Consumer: Product Warranty

Quick Facts


Manufacturers and sellers of products often offer warranties with the product. A warranty is a statement or promise about the product. There are several types of warranties:

1. A full warranty is a promise that the product will be repaired or replaced free of charge during the period of the warranty. State and Federal laws require that if a product is under warranty, it will be repaired and within a reasonable time frame. A limited warranty covers less-usually only parts and almost never labor.

2. Express and Implied Warranties

Express warranties are specific promises made by the manufacturer or seller to backup the product. They can be in writing or oral. For example, if the car salesman says "I guarantee this car will not give you any trouble for at least 10,000 miles." That is an express warranty. "The car is in good condition" is not an express warranty.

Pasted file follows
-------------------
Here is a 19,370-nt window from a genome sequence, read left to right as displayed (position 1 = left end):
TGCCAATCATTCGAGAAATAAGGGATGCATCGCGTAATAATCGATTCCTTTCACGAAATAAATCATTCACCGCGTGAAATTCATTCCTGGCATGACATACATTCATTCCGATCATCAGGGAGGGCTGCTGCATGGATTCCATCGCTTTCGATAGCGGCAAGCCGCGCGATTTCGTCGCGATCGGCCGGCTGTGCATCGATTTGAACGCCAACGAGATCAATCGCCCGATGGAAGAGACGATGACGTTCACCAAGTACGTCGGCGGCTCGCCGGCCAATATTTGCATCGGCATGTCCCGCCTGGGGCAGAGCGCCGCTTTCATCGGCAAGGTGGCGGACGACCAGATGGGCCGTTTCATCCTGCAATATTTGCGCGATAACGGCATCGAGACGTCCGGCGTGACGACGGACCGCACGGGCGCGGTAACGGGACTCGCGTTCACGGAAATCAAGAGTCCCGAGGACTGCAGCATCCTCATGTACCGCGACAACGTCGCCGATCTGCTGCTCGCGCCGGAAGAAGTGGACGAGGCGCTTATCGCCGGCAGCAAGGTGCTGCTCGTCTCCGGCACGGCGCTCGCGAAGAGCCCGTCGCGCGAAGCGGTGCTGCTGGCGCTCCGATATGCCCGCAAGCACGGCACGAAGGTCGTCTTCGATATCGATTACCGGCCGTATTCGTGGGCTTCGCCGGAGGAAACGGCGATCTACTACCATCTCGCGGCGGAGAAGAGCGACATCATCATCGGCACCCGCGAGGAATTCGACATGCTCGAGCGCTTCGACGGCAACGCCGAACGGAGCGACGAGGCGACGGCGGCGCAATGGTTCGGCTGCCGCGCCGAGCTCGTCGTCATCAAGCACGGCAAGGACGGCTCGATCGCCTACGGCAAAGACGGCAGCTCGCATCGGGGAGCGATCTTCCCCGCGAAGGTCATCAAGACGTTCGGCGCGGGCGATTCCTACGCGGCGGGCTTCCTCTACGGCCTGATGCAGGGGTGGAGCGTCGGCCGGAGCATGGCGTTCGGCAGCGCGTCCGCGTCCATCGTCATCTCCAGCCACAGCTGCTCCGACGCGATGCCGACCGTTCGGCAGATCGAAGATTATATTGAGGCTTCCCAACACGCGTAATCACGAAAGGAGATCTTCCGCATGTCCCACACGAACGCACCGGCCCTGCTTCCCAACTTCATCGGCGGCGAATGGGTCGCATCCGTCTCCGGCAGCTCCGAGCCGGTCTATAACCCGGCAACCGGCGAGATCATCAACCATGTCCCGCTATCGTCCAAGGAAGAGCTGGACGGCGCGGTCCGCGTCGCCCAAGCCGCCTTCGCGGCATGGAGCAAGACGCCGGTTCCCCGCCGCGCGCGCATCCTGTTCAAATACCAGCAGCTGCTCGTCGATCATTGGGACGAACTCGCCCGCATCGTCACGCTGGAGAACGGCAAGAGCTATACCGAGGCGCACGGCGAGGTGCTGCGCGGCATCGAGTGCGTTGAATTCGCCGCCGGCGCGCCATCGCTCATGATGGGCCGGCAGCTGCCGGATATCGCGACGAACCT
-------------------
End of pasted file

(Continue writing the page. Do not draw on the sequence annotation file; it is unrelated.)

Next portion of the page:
Implied warranties are automatic. They are implied by State law and imposed on people in the business of selling specific products such as a car dealer. That a car runs is an implied warranty implied by law. However, not everything that breaks down in a car means that the implied warranty has been breached. You still will have to show that the defects existed at the time of sale.

Warranties that are not in writing are very difficult to prove. Any warranties or promises covering specific products should be in writing. DO NOT RELY ON SPOKEN WARRANTIES.

3. Service Contracts 

A service contract provides repairs and/or maintenance for a specific period of time. Different from warranties, service contracts cost extra and are sold separately.

Sellers often pressure buyers to buy service contracts. To decide if you need a service contract consider the following:

  • Service contracts may duplicate the warranties already offered.

  • Determine if the value of the service offered by the service contract is reasonable considering the expected repairs the product may need.

  • Determine what is really covered, parts and systems.

  • If a deductible is required.

  • If there is a cancellation and whether there is a cancellation fee.

  • Is the business providing the service reputable?  


To find other Legal Aid of North Carolina materials, including any materials mentioned in this document, go to If you need legal help please go to



Last Review and Update: Jun 18, 2012
Back to top